10. The tenant’s occupancy is conditioned upon employment on the property and the employment is terminated.
  11. The owner plans major rehabilitation and has obtained required permits and a Tenant Relocation License. A tenant terminated for this reason has a private right of action if he or she feels the owner has failed to comply with these requirements.
  12. The owner decides to convert the building to a condominium or a cooperative.
  13. The owner decides to demolish a building or to convert it to non-residential use and has obtained the necessary permit and a Tenant Relocation License.
  14. The owner desires to sell a single family residence (does not include condominium units) and gives the tenant written notice at least 90 days prior to the end of a rental period. The owner must list the property for sale at a reasonable price in a newspaper or with a realty agency within 30 days after the date the tenant vacates. Property owners may be required to sign a certification of the intent to sell the house if Seattle DCI receives a complaint. There is a rebuttable presumption of a violation if the unit is not listed or advertised, or is taken off the market or re-rented within 90 days after the tenant leaves. A tenant terminated for this reason has a private right of action if he or she feels an owner has failed to comply with these requirements.
  15. The owner seeks to discontinue use of a unit not authorized under the Land Use Code, after receiving a Notice of Violation. The owner must pay relocation assistance to tenants who have to move so that the owner can correct the violation. Relocation assistance for low-income tenants is $2,000; for other tenants it is an amount equal to two months’ rent.
  16. The owner needs to reduce the number of tenants sharing a dwelling unit in order to comply with Land Use Code restrictions (i.e., no more than 8 people per dwelling unit if any are unrelated).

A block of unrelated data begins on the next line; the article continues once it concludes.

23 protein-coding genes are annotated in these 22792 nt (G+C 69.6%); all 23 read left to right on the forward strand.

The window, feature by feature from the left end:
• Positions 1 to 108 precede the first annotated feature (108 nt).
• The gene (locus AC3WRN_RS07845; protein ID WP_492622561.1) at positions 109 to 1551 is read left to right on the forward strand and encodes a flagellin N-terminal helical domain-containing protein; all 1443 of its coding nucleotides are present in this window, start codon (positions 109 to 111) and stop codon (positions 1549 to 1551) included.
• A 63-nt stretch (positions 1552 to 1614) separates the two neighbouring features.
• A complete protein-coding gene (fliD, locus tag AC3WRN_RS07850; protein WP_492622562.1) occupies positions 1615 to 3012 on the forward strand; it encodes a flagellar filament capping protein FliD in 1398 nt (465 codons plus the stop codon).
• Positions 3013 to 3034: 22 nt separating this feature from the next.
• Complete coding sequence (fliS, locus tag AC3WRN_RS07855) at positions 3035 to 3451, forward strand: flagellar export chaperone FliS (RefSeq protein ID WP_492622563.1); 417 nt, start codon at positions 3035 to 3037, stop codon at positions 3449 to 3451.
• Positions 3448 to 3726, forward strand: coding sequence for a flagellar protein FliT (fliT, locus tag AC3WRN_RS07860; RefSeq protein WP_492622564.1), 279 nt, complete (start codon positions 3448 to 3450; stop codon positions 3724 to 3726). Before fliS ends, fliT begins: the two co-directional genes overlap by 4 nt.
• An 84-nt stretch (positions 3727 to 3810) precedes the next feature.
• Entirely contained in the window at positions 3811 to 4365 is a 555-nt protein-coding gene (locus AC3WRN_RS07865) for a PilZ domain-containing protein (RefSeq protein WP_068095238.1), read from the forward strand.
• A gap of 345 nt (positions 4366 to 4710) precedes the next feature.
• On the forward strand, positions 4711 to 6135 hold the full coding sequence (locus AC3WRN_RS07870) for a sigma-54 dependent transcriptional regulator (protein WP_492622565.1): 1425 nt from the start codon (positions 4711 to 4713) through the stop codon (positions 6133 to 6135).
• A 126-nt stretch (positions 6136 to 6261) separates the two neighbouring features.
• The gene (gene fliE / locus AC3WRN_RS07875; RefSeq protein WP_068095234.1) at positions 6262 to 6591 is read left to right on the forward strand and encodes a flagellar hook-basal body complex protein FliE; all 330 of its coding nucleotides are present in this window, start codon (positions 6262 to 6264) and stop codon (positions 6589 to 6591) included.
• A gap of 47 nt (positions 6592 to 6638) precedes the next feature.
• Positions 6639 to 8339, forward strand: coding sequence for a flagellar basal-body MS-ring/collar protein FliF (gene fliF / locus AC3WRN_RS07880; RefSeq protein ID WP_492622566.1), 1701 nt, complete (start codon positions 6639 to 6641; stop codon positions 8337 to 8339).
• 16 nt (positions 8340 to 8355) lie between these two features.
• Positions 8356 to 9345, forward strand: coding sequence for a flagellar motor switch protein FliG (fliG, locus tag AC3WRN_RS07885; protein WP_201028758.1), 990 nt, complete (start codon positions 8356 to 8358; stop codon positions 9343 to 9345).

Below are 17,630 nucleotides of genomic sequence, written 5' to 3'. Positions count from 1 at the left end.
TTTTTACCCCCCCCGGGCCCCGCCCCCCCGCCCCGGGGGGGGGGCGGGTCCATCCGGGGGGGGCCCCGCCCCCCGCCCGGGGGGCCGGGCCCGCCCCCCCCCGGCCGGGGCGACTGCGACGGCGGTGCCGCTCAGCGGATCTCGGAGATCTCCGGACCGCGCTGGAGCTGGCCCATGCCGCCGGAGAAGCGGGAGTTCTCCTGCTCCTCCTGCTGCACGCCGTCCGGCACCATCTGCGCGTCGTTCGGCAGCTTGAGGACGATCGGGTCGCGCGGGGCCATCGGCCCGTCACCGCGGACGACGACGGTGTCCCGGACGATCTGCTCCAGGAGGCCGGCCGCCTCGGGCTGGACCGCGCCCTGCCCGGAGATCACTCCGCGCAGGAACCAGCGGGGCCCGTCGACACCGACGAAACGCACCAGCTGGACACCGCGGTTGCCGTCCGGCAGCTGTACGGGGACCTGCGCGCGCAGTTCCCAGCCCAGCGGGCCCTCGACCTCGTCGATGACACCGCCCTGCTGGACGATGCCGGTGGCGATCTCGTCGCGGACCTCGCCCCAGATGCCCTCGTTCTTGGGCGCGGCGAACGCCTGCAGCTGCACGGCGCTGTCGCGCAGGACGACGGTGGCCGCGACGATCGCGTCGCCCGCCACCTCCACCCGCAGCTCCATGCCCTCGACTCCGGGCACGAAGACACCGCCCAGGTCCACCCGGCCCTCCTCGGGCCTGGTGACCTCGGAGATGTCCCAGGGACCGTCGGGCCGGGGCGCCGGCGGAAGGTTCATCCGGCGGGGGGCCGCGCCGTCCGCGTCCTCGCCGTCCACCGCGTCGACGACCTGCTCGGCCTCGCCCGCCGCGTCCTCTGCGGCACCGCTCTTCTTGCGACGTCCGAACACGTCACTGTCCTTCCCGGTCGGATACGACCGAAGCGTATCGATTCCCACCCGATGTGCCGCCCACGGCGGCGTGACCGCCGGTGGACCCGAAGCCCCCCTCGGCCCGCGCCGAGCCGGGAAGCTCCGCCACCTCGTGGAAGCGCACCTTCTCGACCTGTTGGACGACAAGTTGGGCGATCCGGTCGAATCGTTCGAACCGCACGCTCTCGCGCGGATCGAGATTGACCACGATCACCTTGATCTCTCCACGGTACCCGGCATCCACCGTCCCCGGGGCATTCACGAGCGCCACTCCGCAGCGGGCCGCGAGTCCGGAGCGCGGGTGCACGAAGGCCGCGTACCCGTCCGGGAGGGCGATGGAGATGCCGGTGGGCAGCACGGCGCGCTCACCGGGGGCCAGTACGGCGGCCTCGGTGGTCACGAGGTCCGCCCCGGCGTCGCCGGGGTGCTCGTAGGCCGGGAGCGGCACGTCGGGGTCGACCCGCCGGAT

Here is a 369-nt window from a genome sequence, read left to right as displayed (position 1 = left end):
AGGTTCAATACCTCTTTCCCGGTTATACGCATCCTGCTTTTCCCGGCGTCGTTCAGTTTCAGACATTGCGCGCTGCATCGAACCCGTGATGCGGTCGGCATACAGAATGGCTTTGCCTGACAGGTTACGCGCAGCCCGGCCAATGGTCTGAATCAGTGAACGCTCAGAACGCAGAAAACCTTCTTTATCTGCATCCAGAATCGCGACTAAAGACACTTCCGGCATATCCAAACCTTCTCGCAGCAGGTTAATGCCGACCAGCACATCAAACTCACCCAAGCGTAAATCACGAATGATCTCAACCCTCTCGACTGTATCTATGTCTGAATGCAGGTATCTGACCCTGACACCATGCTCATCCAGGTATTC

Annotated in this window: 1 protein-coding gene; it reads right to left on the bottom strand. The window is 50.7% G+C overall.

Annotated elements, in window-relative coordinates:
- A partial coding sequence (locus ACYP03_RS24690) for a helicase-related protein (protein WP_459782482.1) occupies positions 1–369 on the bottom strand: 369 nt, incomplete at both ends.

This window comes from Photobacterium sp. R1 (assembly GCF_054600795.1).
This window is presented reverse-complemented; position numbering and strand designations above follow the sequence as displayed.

17. The owner must terminate a tenancy in a house containing an approved ADU in order to comply with the development standards for ADUs, after receiving a Notice of Violation of the Land Use Code. (If the violation is that the owner has moved out of the house and has rented both units, one unit must either be reoccupied by the owner or be removed.) The owner must pay relocation assistance to displaced tenants in the amount of $2,000 for low-income tenants, or two months’ rent in other cases. Seattle DCI may require a property owner to sign a certification of his or her intent to discontinue the use of the ADU.
  18. An Emergency Order to Vacate and close the property has been issued by Seattle DCI and the tenants have failed to vacate by the deadline given in the Order.

Failure to carry out stated cause: If an owner terminates a tenant because of (1) the sale of a single family residence is planned, (2) the owner or a family member is to move in, (3) substantial rehabilitation is planned, (4) the number of residents must be reduced to eight, or (5) the owner is discontinuing the use of an ADU after receipt of a notice of violation, and the owner fails to carry out the stated reason for terminating the tenancy, he or she may be subject to enforcement action by the City and a civil penalty of up to $2,500.

Private right of action for tenants: If an owner terminates a tenant because of (1) the sale of a single family residence is planned, (2) the owner or a family member is to move in, or (3) substantial rehabilitation is planned, and if the owner fails to carry out the stated reason for terminating the tenancy, the tenant can sue the owner for up to $3,000, costs, and reasonable attorney’s fees.